If your dog has been diagnosed with epilepsy, your veterinarian may prescribe phenobarbital. This drug is a barbiturate that is used to control seizures in dogs. It is effective in preventing or stopping seizures, but it can also cause some side effects. In this blog post, we will discuss the benefits and risks of phenobarbital for dogs.

What is phenobarbital and what does it do for dogs with epilepsy?

Phenobarbital is a barbiturate drug that is used to control seizures in dogs. It is approved for use in Canada, the UK and Australia for the treatment of epilepsy in dogs.

Phenobarbital is generally regarded as a broad-spectrum anti-convulsant as while it is a GABA receptor agonist in the central nervous system, it also inhibits glutamine and calcium fluxes within neurological synapses. The phenobarbital molecule is similar to the human neurotransmitter gamma-aminobutyric acid (GABA), which binds to GABA receptors in the brain. This binding action causes phenobarbital to have a depressant effect on the central nervous system and adjusts the seizure threshold.

How effective is phenobarbital for dogs in preventing seizures?

Phenobarbital for dogs is very effective in preventing seizures. Phenobarbital has been used as either a stand-alone or adjunct anticonvulsant in dogs for long-term seizure management or emergency seizure management, depending on the situation and the individual animal.

After intravenous (IV) administration, phenobarbital distributes into the brain within 10-15 minutes. Intravenous administration is most often used in veterinary hospitals to control severe or life-threatening seizures.

When given orally, phenobarbital is rapidly absorbed and reaches peak blood plasma levels in 2-4 hours. The rate of absorption is slower when taken with food, therefore, veterinarians recommend that phenobarbital for dogs be taken on an empty stomach.

Phenobarbital for dogs is metabolized by the liver and the half-life varies, ranging from 24-72 hours. Therefore, the recommended dosage is every 12 to 24 hours, and it will take about 7-14 days to reach a consistent level of phenobarbital in the dog's system (steady state).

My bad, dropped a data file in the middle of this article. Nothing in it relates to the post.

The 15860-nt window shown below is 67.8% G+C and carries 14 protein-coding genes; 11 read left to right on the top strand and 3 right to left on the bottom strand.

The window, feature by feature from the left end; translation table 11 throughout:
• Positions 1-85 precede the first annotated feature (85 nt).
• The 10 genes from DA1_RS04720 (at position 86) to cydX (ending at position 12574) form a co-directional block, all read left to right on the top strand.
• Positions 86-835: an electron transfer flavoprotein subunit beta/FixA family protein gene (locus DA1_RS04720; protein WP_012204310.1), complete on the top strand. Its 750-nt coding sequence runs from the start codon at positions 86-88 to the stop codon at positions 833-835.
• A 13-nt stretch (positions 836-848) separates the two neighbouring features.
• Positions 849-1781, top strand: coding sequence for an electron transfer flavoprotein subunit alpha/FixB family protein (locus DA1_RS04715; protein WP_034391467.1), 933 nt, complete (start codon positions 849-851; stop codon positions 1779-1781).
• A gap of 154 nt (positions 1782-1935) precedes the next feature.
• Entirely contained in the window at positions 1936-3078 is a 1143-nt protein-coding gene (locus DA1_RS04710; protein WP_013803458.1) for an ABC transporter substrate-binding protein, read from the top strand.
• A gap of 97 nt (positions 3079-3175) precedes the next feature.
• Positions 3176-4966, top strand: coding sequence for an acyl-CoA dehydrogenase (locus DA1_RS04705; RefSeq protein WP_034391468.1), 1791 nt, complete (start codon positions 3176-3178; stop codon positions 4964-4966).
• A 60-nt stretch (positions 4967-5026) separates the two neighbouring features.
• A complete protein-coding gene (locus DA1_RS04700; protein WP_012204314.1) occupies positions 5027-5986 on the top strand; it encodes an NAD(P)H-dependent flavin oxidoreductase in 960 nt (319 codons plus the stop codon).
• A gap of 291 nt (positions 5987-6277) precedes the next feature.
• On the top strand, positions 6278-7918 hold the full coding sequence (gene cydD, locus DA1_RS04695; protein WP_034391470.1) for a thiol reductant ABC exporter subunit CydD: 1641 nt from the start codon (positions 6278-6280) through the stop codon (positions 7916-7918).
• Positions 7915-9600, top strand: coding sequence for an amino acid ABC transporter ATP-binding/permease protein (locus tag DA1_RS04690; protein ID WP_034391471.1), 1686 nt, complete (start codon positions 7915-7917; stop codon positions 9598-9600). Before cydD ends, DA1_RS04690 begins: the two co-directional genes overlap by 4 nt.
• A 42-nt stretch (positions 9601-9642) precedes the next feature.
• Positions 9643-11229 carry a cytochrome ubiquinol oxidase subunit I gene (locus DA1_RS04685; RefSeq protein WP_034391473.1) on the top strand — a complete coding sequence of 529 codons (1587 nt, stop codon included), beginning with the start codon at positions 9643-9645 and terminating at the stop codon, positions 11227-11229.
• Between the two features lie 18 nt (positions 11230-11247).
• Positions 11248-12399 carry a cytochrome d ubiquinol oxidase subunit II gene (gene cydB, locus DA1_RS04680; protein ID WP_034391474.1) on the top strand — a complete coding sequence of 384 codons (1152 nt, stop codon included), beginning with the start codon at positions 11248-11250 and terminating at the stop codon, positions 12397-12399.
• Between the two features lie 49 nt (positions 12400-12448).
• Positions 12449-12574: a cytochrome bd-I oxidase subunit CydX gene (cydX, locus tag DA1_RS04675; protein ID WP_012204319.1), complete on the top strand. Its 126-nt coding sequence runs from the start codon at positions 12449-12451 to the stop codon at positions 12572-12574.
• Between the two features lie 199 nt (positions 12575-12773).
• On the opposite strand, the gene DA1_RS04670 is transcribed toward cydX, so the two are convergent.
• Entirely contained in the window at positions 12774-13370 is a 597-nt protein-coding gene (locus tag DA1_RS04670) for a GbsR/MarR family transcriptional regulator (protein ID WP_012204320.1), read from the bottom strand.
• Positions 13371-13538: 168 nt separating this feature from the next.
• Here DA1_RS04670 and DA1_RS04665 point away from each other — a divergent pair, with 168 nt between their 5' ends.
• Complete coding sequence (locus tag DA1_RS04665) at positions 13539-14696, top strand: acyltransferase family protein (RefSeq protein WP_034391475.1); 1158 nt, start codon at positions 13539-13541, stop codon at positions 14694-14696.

In dogs, phenobarbital drug levels often decrease even when the dose is constant. This happens because of a combination of things: enhanced metabolism from enzyme induction, and weight gain from increased appetite. Of all the anticonvulsants currently used, phenobarbital has the most evidence to support its efficacy in dogs. The main reasons veterinarians turn to other drugs are adverse side effects and tolerance to phenobarbital (which makes it less effective over time).

What are the side effects of phenobarbital for dogs?

The most common phenobarbital side effects in dogs are:

  • Increased appetite
  • Increased thirst and urination
  • Sleepiness or lethargy (transient effect after starting phenobarbital)
  • Unsteadiness when walking (ataxia)
  • Depression
  • Disorientation
  • Aggression (uncommon but can occur)

Occasionally, and when high doses of phenobarbital are used, respiratory depression can occur. This means phenobarbital can slow down the breathing rate and make it shallow. If you think your dog is having trouble breathing, it is important to seek emergency medical care.

Phenobarbital may also cause your dog's liver enzymes to increase. The increase in liver enzymes may not be indicative of a problem, or it may represent hepatopathy caused by phenobarbital. Your veterinarian will likely perform liver function tests before starting phenobarbital and then periodically while your dog is taking it to check for any changes.